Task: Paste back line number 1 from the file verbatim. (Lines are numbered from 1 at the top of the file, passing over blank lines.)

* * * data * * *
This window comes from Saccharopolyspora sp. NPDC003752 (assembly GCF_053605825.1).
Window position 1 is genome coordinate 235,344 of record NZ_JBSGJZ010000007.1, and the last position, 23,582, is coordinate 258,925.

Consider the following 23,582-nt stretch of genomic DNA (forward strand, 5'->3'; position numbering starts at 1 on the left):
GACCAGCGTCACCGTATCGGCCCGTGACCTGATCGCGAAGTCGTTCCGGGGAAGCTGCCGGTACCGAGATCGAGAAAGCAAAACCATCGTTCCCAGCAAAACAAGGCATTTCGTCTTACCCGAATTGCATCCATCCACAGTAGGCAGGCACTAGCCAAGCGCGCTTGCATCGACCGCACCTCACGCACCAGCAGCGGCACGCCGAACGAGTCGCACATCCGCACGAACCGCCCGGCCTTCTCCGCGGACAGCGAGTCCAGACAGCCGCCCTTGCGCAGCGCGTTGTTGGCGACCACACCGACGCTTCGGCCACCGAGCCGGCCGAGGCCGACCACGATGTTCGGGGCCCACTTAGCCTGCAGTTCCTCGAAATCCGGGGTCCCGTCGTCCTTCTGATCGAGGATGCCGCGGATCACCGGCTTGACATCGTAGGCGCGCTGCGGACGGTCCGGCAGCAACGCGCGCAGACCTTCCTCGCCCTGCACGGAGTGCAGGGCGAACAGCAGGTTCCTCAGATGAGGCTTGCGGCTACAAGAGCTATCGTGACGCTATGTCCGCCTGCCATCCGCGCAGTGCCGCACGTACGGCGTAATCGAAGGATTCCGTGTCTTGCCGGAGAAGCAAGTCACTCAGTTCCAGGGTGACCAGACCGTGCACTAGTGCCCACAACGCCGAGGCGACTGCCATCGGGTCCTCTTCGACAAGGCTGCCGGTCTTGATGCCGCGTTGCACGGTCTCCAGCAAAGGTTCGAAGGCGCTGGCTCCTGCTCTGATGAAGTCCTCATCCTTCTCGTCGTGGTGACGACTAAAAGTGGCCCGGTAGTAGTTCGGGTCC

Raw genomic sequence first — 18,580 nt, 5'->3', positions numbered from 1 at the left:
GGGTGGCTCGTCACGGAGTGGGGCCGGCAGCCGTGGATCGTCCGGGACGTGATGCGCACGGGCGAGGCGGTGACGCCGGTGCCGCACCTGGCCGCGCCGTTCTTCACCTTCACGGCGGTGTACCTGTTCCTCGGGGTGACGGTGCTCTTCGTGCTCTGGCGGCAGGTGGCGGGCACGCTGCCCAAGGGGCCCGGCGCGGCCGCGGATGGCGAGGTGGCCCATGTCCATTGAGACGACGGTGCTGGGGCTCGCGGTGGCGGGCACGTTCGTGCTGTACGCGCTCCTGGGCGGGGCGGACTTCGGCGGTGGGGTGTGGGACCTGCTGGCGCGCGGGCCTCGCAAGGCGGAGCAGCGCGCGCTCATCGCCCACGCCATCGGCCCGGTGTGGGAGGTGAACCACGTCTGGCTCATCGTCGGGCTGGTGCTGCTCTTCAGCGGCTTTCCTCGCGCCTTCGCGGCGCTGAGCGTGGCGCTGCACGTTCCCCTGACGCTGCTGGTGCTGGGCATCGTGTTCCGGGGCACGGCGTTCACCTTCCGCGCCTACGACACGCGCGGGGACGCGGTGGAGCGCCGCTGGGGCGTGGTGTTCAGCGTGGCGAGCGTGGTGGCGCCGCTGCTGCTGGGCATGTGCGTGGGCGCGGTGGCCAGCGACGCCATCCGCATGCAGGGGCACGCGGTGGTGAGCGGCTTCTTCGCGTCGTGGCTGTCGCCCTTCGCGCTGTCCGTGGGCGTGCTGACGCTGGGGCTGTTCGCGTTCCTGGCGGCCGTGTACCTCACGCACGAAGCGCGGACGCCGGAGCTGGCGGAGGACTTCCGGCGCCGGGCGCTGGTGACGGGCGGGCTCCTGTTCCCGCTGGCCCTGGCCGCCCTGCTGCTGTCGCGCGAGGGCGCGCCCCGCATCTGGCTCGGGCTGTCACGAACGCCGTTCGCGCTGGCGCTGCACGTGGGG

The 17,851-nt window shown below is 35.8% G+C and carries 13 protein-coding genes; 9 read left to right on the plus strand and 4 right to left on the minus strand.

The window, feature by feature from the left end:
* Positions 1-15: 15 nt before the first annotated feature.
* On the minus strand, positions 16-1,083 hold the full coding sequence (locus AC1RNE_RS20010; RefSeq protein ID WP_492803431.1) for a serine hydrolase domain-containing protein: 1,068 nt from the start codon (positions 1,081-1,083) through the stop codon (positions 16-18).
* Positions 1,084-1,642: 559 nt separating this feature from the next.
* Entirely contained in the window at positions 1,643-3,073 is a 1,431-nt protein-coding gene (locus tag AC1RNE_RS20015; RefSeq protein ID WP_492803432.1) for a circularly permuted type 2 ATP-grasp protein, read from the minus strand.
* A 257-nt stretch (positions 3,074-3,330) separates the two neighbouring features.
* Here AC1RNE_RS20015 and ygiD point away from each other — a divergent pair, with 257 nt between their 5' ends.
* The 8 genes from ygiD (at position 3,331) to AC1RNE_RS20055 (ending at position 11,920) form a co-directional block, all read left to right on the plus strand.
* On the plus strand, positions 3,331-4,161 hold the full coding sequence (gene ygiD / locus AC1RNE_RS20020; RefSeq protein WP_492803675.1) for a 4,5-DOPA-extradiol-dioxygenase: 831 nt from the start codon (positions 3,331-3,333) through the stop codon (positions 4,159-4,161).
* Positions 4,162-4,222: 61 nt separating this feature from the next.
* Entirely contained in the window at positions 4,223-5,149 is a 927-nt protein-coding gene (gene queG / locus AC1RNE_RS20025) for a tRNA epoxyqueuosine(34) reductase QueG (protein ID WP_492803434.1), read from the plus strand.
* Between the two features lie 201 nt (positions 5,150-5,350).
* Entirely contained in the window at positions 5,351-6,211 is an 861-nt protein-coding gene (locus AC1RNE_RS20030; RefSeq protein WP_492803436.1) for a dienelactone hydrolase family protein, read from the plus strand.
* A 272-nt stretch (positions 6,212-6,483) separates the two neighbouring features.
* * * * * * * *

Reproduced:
This window comes from Saccharopolyspora sp. NPDC003752 (assembly GCF_053605825.1).